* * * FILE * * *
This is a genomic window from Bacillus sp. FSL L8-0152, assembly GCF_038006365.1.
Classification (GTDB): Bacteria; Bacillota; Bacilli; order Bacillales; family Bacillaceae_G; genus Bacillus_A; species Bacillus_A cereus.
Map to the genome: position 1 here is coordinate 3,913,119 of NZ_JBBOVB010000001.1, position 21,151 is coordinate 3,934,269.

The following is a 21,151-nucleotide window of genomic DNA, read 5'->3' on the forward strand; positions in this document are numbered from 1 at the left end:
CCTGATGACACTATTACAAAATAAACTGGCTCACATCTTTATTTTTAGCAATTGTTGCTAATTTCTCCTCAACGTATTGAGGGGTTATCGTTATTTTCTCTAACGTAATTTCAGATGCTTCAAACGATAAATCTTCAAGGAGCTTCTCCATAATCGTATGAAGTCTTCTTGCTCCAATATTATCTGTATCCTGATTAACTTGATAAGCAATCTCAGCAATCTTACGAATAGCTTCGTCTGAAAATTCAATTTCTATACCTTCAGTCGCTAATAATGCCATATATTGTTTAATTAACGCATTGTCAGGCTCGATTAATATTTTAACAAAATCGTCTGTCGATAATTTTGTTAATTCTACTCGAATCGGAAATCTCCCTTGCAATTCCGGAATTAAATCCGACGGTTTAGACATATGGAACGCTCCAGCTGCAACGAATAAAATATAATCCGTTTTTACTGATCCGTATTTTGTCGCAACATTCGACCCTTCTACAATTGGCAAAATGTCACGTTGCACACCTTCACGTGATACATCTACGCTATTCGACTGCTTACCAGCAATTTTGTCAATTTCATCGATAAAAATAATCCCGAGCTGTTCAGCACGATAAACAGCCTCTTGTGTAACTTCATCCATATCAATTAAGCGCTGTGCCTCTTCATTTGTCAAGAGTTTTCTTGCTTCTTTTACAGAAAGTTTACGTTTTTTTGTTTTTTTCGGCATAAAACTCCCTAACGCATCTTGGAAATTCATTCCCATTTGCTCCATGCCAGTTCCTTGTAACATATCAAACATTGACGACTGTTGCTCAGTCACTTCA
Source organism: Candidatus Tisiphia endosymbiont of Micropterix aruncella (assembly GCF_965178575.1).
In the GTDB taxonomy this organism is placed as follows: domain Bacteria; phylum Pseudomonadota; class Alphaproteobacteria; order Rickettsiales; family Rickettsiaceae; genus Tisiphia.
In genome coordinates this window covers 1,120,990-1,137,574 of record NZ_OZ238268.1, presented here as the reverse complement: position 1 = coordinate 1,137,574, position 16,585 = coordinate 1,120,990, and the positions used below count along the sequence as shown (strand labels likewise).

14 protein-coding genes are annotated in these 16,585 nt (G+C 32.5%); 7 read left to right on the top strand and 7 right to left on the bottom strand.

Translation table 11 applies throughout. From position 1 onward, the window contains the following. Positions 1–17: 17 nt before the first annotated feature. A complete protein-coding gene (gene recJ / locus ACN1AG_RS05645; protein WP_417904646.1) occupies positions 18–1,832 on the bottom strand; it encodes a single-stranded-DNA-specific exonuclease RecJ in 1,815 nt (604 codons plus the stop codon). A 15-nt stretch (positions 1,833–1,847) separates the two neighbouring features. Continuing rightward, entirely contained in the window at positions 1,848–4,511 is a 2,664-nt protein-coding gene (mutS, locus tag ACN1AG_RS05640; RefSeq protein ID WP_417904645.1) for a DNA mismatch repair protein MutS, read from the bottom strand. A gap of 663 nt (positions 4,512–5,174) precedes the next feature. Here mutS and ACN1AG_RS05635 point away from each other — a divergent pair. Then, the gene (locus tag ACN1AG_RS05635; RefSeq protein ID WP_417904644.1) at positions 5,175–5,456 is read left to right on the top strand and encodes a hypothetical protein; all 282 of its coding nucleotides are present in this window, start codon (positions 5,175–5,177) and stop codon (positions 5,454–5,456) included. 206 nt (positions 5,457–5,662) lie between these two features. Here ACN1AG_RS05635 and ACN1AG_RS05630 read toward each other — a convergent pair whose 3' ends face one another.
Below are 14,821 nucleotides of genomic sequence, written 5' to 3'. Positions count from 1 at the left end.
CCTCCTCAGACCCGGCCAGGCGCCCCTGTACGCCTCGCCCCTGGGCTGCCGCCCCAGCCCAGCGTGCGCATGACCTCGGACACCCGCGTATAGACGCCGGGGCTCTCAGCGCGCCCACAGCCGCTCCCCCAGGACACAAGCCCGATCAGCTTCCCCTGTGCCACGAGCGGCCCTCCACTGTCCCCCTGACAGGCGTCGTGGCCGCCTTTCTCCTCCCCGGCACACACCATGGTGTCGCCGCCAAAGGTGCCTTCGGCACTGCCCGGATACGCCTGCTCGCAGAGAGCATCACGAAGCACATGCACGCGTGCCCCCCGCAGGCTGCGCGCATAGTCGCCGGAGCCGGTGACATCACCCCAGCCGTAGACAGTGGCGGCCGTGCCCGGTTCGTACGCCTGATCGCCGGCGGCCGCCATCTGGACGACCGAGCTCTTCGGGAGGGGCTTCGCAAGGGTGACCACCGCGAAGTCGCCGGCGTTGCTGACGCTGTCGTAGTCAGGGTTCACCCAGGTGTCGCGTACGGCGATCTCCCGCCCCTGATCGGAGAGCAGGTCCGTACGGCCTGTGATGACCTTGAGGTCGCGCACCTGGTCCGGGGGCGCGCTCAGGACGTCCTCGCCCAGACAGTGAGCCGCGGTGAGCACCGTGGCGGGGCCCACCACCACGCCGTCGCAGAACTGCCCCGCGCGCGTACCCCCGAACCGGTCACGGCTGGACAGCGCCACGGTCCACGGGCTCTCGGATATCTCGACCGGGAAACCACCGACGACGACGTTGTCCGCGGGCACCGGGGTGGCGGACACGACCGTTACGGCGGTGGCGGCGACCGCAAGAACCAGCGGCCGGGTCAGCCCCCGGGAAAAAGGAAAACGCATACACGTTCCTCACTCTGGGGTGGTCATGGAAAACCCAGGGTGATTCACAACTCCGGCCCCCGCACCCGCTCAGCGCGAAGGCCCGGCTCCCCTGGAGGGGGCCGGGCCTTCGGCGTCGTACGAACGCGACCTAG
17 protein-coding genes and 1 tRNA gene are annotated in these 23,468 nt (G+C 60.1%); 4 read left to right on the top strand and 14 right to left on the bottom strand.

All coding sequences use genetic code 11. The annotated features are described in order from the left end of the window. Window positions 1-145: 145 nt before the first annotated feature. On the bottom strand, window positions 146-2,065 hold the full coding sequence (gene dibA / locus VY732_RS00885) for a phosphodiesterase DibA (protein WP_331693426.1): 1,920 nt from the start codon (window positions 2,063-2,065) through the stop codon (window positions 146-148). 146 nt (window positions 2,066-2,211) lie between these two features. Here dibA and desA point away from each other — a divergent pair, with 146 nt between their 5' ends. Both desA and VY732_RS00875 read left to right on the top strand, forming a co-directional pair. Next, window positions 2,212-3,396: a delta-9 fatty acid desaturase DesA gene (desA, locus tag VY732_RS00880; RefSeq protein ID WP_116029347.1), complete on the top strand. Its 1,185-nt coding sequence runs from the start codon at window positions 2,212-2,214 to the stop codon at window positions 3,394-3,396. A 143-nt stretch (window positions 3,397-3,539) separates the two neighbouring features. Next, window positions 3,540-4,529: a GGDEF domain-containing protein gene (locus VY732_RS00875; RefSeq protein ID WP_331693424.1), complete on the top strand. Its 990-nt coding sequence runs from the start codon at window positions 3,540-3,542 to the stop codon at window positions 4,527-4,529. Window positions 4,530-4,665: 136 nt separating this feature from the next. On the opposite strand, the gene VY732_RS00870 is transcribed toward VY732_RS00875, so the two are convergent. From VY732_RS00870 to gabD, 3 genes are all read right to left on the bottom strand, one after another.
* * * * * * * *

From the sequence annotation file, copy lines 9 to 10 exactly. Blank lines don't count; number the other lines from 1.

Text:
14 protein-coding genes are annotated in these 16,585 nt (G+C 32.5%); 7 read left to right on the top strand and 7 right to left on the bottom strand.

Translation table 11 applies throughout. From position 1 onward, the window contains the following. Positions 1–17: 17 nt before the first annotated feature. A complete protein-coding gene (gene recJ / locus ACN1AG_RS05645; protein WP_417904646.1) occupies positions 18–1,832 on the bottom strand; it encodes a single-stranded-DNA-specific exonuclease RecJ in 1,815 nt (604 codons plus the stop codon). A 15-nt stretch (positions 1,833–1,847) separates the two neighbouring features. Continuing rightward, entirely contained in the window at positions 1,848–4,511 is a 2,664-nt protein-coding gene (mutS, locus tag ACN1AG_RS05640; RefSeq protein ID WP_417904645.1) for a DNA mismatch repair protein MutS, read from the bottom strand. A gap of 663 nt (positions 4,512–5,174) precedes the next feature. Here mutS and ACN1AG_RS05635 point away from each other — a divergent pair. Then, the gene (locus tag ACN1AG_RS05635; RefSeq protein ID WP_417904644.1) at positions 5,175–5,456 is read left to right on the top strand and encodes a hypothetical protein; all 282 of its coding nucleotides are present in this window, start codon (positions 5,175–5,177) and stop codon (positions 5,454–5,456) included. 206 nt (positions 5,457–5,662) lie between these two features. Here ACN1AG_RS05635 and ACN1AG_RS05630 read toward each other — a convergent pair whose 3' ends face one another.